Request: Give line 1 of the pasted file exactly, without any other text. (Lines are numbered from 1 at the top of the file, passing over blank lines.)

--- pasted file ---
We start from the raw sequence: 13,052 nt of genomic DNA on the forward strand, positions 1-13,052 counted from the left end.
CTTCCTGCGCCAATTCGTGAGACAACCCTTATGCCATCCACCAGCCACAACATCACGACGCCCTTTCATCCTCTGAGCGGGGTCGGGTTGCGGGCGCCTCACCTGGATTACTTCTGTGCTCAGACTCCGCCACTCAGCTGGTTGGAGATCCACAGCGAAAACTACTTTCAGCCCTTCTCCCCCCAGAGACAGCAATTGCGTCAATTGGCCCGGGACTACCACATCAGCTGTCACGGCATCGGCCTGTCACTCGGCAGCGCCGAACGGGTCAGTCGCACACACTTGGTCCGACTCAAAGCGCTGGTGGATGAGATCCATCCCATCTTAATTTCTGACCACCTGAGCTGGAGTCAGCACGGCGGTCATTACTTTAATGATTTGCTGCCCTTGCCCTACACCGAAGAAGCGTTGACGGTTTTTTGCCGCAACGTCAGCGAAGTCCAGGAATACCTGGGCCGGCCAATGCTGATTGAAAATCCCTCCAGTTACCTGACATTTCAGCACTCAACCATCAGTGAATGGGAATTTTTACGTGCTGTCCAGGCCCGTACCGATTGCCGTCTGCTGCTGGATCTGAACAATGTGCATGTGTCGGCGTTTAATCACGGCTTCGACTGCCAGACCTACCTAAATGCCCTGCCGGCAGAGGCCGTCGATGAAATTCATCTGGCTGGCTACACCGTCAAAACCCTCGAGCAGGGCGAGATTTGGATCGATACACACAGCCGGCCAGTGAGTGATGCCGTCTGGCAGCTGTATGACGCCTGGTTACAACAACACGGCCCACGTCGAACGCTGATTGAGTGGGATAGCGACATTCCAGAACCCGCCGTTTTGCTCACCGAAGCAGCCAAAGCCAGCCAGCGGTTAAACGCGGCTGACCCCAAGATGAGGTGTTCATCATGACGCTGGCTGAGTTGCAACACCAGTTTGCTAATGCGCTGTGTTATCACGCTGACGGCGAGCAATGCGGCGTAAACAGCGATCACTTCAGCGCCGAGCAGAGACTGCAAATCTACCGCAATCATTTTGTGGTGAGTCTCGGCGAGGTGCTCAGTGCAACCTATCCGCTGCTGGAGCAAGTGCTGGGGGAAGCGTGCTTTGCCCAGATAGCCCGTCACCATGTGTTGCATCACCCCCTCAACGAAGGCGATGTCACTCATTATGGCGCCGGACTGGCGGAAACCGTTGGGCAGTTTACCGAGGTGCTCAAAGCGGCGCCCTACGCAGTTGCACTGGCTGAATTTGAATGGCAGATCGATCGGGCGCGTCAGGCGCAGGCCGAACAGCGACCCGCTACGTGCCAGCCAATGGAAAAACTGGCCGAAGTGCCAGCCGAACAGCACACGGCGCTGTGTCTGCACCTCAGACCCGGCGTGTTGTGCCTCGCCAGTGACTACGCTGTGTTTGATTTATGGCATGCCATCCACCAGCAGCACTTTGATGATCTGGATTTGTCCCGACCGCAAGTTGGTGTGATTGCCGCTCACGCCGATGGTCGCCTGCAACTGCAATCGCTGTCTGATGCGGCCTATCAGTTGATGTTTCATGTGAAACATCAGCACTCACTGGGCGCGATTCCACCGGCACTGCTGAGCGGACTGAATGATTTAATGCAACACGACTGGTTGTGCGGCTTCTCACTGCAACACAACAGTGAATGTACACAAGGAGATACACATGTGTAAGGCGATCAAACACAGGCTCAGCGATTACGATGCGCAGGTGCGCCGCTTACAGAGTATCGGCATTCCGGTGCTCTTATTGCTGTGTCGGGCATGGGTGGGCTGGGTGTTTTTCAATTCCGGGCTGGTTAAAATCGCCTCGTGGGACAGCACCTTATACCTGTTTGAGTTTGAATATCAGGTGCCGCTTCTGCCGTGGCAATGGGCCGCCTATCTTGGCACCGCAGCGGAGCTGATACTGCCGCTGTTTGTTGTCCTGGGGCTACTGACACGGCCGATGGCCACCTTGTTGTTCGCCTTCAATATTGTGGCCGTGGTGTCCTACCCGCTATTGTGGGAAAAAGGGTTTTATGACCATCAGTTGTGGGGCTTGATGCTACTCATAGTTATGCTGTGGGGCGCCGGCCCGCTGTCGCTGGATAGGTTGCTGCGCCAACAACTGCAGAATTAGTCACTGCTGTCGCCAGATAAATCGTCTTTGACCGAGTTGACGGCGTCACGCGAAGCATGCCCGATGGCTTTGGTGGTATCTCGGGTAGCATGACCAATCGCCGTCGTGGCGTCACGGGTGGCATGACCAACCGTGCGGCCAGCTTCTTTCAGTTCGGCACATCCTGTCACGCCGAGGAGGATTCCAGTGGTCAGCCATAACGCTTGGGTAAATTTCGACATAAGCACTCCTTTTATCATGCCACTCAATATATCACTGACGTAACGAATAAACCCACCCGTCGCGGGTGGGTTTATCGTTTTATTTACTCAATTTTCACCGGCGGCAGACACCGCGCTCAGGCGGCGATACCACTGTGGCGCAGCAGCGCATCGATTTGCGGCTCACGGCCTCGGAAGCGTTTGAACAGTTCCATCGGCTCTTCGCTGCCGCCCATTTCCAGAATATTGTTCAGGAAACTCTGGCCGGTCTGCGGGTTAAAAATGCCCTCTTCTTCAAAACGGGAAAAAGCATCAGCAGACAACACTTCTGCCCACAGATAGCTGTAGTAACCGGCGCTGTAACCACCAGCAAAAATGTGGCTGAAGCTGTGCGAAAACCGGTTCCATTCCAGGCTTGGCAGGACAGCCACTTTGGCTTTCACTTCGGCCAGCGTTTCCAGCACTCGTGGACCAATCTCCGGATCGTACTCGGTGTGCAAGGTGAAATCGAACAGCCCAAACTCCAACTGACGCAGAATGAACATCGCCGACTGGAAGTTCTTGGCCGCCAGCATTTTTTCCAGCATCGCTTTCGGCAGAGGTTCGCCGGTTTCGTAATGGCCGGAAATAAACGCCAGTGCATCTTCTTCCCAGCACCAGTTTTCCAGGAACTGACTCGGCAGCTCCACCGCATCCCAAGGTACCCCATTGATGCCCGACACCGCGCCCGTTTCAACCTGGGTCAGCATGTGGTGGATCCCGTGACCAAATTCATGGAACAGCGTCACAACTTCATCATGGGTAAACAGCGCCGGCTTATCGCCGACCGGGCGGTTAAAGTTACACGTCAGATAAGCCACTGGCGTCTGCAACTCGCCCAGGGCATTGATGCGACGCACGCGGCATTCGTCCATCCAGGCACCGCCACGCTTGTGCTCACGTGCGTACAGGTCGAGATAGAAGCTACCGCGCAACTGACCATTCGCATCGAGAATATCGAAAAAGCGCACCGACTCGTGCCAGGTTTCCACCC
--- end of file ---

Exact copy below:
We start from the raw sequence: 13,052 nt of genomic DNA on the forward strand, positions 1-13,052 counted from the left end.